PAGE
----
Can a retro Bluetooth speaker sound as good as it looks? The answer may surprise you…
A Retro Bluetooth Speaker for Every Taste and Budget
Welcome back fellow retrophiles. This time around we’re reviewing some of the best retro Bluetooth speaker systems around. These days it seems like audio technology advances every day, but good style never gets old. There’s no doubt the retro Bluetooth speaker trend is picking up steam. We attended the Hong Kong Electronics Fair in mid October, and saw a bevy of deliciously hand crafted vintage style wireless devices. Keep in mind, these aren’t smart speakers or suitable for microphone based tasks like Bluetooth phone calls. This article focuses on a few key criteria:
- Style. When you’re going vintage, you’re shopping for looks before sound.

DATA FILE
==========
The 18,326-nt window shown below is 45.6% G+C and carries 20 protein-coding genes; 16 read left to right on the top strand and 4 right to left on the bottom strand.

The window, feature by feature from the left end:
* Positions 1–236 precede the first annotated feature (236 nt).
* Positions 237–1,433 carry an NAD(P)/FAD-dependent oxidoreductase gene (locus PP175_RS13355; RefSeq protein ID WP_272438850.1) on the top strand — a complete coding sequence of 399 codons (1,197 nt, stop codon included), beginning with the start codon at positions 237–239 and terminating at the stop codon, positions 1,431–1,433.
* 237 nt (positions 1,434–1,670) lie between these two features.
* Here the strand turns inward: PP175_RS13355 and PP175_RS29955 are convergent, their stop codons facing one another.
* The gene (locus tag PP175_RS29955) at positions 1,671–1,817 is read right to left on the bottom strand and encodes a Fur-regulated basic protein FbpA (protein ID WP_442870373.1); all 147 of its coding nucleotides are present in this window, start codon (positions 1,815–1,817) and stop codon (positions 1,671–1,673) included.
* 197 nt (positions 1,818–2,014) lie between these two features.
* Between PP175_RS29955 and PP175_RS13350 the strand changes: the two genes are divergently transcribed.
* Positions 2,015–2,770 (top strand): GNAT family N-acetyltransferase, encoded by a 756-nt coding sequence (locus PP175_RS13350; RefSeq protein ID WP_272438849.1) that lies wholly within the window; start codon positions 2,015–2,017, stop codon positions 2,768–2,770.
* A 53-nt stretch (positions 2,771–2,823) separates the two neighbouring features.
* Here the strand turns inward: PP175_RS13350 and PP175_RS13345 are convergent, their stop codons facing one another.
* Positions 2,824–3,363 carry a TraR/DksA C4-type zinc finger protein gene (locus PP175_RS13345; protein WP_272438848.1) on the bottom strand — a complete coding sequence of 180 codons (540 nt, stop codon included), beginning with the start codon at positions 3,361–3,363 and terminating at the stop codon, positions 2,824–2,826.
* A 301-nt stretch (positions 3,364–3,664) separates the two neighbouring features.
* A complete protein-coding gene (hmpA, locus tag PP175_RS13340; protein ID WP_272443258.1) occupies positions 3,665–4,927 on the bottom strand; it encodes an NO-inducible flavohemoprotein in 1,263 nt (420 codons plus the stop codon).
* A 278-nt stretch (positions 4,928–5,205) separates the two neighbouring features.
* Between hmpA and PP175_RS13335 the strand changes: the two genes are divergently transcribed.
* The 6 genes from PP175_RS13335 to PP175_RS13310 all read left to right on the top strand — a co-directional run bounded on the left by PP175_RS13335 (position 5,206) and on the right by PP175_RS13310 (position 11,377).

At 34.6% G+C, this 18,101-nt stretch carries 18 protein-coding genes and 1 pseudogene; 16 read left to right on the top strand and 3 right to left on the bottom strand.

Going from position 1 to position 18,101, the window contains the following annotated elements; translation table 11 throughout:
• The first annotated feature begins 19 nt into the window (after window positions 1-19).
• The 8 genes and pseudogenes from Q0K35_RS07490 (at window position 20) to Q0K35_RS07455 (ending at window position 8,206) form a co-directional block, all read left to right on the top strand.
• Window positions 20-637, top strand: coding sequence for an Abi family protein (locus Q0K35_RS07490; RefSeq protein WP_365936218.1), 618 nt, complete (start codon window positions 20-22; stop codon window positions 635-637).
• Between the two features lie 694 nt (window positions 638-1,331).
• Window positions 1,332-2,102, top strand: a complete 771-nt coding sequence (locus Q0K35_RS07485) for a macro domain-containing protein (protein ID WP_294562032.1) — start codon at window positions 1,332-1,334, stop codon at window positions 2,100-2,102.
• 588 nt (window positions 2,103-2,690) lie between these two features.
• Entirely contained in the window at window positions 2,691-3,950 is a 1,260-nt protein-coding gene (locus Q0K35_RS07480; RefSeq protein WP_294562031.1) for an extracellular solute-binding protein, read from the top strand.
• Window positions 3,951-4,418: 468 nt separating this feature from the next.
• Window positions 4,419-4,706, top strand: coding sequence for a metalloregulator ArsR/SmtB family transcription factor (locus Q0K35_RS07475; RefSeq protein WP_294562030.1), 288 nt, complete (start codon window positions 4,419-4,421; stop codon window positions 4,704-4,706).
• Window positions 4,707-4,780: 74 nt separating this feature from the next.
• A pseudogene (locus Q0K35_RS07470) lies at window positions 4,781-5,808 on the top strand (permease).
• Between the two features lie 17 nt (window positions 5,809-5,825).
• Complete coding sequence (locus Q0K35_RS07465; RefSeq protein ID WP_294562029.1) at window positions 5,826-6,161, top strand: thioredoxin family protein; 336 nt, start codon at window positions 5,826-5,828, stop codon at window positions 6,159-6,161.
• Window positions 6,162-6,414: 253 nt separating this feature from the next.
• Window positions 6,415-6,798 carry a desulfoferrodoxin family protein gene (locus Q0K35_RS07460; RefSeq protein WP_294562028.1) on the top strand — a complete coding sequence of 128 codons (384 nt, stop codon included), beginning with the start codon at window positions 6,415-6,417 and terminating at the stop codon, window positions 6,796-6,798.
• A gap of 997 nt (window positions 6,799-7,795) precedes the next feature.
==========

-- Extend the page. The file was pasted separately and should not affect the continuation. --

- Sound. While looks are important, you want a speaker with rich, full sound at all levels.
- Functionality. We may be talking about vintage style Bluetooth speakers, but that doesn’t mean the guts have to be stuck in the dark ages.
We’ll take a look at each top contender and then provide our overall impressions, good and bad.
1. Marshall Woburn II Wireless Bluetooth Speaker – $430.51
The Marshall Woburn II Wireless Bluetooth Speaker – $430.51 at Amazon.com
Marshall may be the granddaddy of retro speakers, but they manage to keep things fresh with the Woburn II. This giant weighs in at a whopping 26.4 pounds, and sounds every bit as loud as it should. The box contains two 1 inch tweeters and dual 5.25 inch woofers for outstanding dynamic range.
Marshall is known for it’s quality and depth of sound, and the Woburn II sits at the top of our retro Bluetooth speaker list because it lives up to the name. Deep, thumping bass is accompanies by clear, crisp, unrestrained highs. You’ll enjoy a quiet evening listening to jazz just as much as a screaming guitar solo.